Designing an open floor plan on the first floor that includes an entry, kitchen, bathroom, tv room, sitting area, great hall, and computer workspace.
Planning a second floor with two children's bedrooms, each with their own loft, bathrooms, guestroom, laundry room, and master suite.
Increasing functionality in the basement with storage, a workshop, media room, half-bath, mudroom, and kitchenette.
Using very industrial elements in the kitchen, such as black painted cabinets, concrete countertops, and stainless steel appliances.
Featuring distressed painted wall finishes throughout the home, along with salvaged white oak flooring.
Utilizing neutral colors for walls and carpeting, along with functional materials like concrete for countertops.
The sensitive deconstruction of the Favat's existing 1,900-sq.-ft. home was done by the ReStore, a non-profit organization based in Springfield, Massachusetts.
The ReStore's professional deconstruction crew carefully dismantled the house using hand tools and small equipment, salvaging 85 percent of the home for reuse or recycling.
Many materials recovered from the Favat's home, including lumber, flooring, doors, and insulation, will be used over the coming months in the construction of two separate Habitat for Humanity homes in Springfield, Massachusetts.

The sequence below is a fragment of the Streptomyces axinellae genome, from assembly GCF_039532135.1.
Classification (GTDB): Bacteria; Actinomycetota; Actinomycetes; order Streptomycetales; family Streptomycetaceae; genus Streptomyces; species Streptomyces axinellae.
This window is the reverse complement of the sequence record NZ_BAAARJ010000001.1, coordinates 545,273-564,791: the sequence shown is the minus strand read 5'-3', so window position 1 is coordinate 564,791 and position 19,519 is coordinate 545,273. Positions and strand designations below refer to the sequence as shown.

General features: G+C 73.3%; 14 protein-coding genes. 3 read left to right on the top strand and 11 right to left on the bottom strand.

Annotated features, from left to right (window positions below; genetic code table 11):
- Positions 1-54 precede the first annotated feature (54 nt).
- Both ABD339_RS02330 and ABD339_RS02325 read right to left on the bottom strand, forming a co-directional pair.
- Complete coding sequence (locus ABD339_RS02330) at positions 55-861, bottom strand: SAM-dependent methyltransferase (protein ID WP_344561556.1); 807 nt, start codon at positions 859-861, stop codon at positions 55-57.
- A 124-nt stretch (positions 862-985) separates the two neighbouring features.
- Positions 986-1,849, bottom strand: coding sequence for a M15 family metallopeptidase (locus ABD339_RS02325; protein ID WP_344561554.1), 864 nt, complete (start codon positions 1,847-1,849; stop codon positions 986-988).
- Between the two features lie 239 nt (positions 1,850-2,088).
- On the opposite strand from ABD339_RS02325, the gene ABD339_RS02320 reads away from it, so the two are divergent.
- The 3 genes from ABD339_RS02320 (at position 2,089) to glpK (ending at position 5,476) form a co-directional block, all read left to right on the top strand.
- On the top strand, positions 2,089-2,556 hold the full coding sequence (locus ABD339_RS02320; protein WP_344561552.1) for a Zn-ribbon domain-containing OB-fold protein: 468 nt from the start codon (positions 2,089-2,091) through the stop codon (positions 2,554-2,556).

Remaining materials will be sold at low cost at the ReStore's retail location in Springfield.
Building at Bensonwood, Combining The Art of Timberframing With The Science of Prefabrication
As both the architectural firm and prefabricator on the project, Bensonwood will build 75 percent of the house in a controlled workshop environment. Entire wall systems and room modules will be built, outfitted for plumbing and wiring, with windows and finishes added, in many cases, right in the workshop. Additionally, the timberframe will be created using traditional hand-craftsmanship, as well as the latest computer-aided woodworking technology, providing a level of structural integrity that will last hundreds of years. Many of the home's components will be assembled on site.